One of the effects that it has caused in the developing countries is hunger. When the prices are very high, the poor countries are not able to afford to buy this food. Since they are not able to buy this food, the countries go into a shortage of food, which leads into hunger. The confusing part about this is that the demand and supply has not changed meaning that there is food. Therefore, the people in the developing countries who are poor continue to starve to death and yet there is food but they cannot afford it due to the speculation (Institute for Food and Development policy, 2011).
Another way in which the developing countries have been affected by this drastic increase in food prices due to speculation is the high cost of living. People in the developing countries are hit by the high cost of living since the food prices have increased. This is because many people in the developing countries are unemployed; consequently, they are unable to afford the food leading to hunger. Thus, most of the people are not able to survive especially the children and the women and they end up dying. Additionally, due to the increase in food prices, other commodities’ prices raise leading to a nation having high costs of living and yet they cannot afford to sustain themselves.
Due to the increase in food prices that was caused by speculation, the level of crime related cases increased in the poorer countries. In the poorer countries, very many people are unemployed and if employed, very many people do not have good jobs that can be able to sustain them and their families. In order to survive, most of them start to engage themselves in criminal activities. They become thieves, murderers and others become prostitutes so that they can be able to survive and feed their families. Additionally, a developing country might go into civil war where a government is dethroned by the people or the military and yet it was not their mistake but because of the increase in food prices due to speculation.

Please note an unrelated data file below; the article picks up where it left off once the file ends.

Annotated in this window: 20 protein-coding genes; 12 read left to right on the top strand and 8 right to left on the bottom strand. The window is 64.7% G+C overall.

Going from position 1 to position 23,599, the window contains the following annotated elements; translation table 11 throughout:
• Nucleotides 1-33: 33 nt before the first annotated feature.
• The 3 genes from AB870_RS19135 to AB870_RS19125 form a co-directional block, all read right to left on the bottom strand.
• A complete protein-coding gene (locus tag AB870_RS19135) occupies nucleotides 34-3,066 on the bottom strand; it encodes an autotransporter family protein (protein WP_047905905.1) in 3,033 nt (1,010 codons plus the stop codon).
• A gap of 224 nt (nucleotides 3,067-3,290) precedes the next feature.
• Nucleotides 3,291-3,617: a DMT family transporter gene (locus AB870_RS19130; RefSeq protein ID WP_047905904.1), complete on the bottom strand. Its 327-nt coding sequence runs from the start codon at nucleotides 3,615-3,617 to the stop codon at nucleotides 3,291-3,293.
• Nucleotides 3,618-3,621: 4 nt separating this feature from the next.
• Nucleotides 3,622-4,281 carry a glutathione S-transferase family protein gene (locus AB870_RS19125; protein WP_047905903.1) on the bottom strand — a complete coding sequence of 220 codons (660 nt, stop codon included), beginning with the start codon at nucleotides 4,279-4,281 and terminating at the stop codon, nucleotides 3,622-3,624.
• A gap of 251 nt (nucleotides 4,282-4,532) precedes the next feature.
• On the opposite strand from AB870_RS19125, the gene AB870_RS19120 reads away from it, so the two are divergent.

How has speculation of food prices led to famine around the world?
After the wealthiest people in Wall Street decided to increase the food prices due to speculation, the world was hit by famine. This is because when the prices of food almost doubled very many people could not afford to buy the food. In the developing or the poorer countries, the governments were unable to support their citizens in terms of food. The food that was cheap started to get finished in this developing country and there was no money to buy food to supplement (Wahl, 2008). Therefore, due to lack of money to buy food supplies, the whole world wet on famine especially those poorer countries and yet there were rains.
In conclusion, speculation of food prices can be said to be somebody’s opinion about the future food prices without conclusive evidence. This speculation has led to the increase in food prices bringing with it very many negative effects all over the world. Additionally, speculation has also led to some countries go into civil war while the costs of living continue to increase. Additionally it has led to famine especially in the developing countries where they could not afford to buy the food leading to food shortages. Therefore, the people who are involved in the speculation of food prices should be kindly asked to change the policy of speculation for the purposes of humanity.
Hari, J., (2010). How Goldman Gambled on Starvation. The Independent. Retrieved from http://www.independent.co.uk/opinion/commentators/johann-hari/johann-hari-how-goldman-gambled-on-starvation-2016088.html
Institute for Food and Development policy, (2011). Reform Commodity Trading – Food Speculation Causes Hunger. Institute for Food and Development policy. Retrieved from http://www.foodfirst.org/en/node/3294
Vidal, J., (2011). Food Speculation: People die from hunger while banks make a killing on food. Sott.net. Retrieved from
Wahl, P., (2008). Food Speculation the Main Factor in the Price Bubble. World Economy, Ecology and development. Retrieved from